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NCJRS Abstract

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NCJ Number: 221730 Find in a Library
Title: Comparison of Molecularly Imprinted Solid-Phase Extraction (MISPE) with Classical Solid-Phase Extraction (SPE) for the Detection of Benzodiazepines in Post-Mortem Hair Samples
Journal: Forensic Science International  Volume:174  Issue:1  Dated:January 2008  Pages:40-46
Author(s): Robert A. Anderson; Marinah M. Ariffin; Peter A.G. Cormack; Eleanor I. Miller
Date Published: January 2008
Page Count: 7
Type: Report (Study/Research)
Format: Article
Language: English
Country: United States of America
Annotation: This study compared the benzodiazepine results for 10 postmortem scalp hair samples using a classical solid-phase extraction (SPE) and a molecularly imprinted solid-phase extraction (MISPE) system.
Abstract: Results of the preliminary study into the use of the diazepam MISPE for the detection of benzodiazepines in post-mortem hair samples has shown that it can be applied successfully for this purpose. The MISPE is selective for diazepam metabolites and other benzodiazepine analogues. The MISPE method appears to be significantly more streamlined than the SPE method, providing a simpler and more time efficient procedure. MISPE demonstrated higher percentage extraction recoveries for six out of nine analytes whereas SPE achieved lower limit of detection (LOD) values for six out of nine analytes. Diazepam was the most frequently detected, followed by its metabolite nordiazepam. In general, benzodiazepine levels were in the ranges reported in previous literature. Nordiazepam was always detected at a higher concentration then diazepam, a finding that is consistent with other studies. Oxazepam was detected only in two samples. A possible reason for this little detection rate may be that oxazepam has a relatively short half-life compared to nordiazepam, and is a polar compound which may not incorporate readily into hair, and could be present at low levels as a diazepam metabolite, rather than as the parent drug. Temazepam levels have not been reported widely in hair. The levels detected in this study were within a relatively narrow concentration range of 0.16-0.24 ng/mg. Nitrazepam levels detected in one sample by MISPE and SPE were higher than reported in another study. The hair samples selected for testing were from drug-related deaths where a positive benzodiazepine blood result was obtained. Tables, figures, references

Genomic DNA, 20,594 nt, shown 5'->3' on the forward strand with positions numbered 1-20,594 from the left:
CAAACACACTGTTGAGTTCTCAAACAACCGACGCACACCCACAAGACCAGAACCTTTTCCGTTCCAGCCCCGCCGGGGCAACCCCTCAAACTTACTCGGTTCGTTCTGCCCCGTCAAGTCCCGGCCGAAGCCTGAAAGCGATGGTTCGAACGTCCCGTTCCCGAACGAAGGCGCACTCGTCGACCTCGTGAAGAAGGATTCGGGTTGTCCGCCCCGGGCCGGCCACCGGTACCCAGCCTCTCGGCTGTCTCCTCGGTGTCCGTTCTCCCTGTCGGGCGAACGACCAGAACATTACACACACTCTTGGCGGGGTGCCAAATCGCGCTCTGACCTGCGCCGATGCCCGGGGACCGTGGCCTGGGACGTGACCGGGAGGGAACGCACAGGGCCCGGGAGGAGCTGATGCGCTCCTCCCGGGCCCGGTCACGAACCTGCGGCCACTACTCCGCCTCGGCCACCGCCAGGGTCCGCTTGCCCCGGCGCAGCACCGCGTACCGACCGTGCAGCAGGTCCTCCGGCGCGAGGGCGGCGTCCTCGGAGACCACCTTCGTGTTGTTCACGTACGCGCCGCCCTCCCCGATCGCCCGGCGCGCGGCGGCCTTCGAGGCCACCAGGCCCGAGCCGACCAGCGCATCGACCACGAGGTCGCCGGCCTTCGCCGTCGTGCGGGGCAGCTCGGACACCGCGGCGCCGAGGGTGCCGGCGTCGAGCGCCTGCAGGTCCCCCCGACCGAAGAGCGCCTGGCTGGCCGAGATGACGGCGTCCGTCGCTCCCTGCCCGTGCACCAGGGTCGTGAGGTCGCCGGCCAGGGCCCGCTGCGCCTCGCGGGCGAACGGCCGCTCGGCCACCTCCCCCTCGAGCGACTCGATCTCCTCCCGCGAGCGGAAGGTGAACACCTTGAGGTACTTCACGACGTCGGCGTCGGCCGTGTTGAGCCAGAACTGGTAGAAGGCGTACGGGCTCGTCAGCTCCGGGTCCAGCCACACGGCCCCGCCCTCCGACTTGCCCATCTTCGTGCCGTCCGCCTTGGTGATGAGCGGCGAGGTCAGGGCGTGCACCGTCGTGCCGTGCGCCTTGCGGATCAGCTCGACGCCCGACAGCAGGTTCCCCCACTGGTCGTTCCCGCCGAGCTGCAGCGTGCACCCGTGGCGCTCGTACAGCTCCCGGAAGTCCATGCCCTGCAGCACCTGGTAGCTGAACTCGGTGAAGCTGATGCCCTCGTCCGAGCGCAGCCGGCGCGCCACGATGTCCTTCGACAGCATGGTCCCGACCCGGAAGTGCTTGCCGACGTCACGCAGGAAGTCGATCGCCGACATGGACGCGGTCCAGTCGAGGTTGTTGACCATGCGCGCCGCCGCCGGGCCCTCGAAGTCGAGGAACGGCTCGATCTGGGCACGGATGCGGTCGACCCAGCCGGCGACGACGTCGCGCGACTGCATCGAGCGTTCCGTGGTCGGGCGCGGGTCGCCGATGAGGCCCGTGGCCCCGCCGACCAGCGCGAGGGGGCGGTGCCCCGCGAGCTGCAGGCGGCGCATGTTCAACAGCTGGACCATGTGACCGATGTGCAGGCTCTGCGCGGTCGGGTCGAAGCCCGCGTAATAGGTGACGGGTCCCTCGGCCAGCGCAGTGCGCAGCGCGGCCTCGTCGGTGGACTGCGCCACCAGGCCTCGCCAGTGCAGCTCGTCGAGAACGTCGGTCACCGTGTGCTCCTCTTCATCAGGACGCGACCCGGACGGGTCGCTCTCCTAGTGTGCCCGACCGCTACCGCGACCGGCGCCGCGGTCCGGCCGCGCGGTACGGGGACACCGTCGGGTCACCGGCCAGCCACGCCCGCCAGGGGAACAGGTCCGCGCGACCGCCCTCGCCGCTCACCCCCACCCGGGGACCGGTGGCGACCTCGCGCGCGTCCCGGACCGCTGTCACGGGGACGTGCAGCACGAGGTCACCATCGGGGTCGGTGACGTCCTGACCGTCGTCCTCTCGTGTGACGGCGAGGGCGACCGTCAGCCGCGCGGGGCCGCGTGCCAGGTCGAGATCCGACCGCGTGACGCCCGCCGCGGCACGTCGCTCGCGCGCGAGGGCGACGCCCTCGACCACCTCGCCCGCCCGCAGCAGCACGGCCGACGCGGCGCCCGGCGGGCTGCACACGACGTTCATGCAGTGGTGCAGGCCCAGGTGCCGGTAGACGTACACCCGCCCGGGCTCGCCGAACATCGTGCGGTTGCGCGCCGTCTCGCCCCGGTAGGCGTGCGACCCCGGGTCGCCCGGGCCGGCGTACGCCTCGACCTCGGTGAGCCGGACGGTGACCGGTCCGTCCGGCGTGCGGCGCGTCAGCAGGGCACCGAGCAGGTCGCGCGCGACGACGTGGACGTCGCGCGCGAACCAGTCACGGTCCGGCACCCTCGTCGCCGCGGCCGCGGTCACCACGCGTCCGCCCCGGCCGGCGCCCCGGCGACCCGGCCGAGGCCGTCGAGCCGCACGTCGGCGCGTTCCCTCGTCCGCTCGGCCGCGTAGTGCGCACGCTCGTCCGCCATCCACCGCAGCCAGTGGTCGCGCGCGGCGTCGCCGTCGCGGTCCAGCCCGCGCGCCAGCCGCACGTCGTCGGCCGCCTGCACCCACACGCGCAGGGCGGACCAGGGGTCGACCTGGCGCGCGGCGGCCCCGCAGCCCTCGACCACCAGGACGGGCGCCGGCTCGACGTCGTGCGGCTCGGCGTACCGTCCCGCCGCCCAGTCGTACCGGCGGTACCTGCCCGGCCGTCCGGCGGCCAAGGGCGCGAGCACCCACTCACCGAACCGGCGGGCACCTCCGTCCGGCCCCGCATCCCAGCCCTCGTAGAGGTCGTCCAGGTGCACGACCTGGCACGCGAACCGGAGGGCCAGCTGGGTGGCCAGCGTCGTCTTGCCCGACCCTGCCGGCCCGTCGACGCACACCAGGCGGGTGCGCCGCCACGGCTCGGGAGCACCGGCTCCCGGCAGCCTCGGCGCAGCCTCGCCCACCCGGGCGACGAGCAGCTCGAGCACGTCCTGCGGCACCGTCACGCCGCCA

Main Term(s): Descriptive analysis; Hair and fiber analysis; Scientific techniques
Index Term(s): Death investigations; Drug detection; Forensic sciences; Scotland
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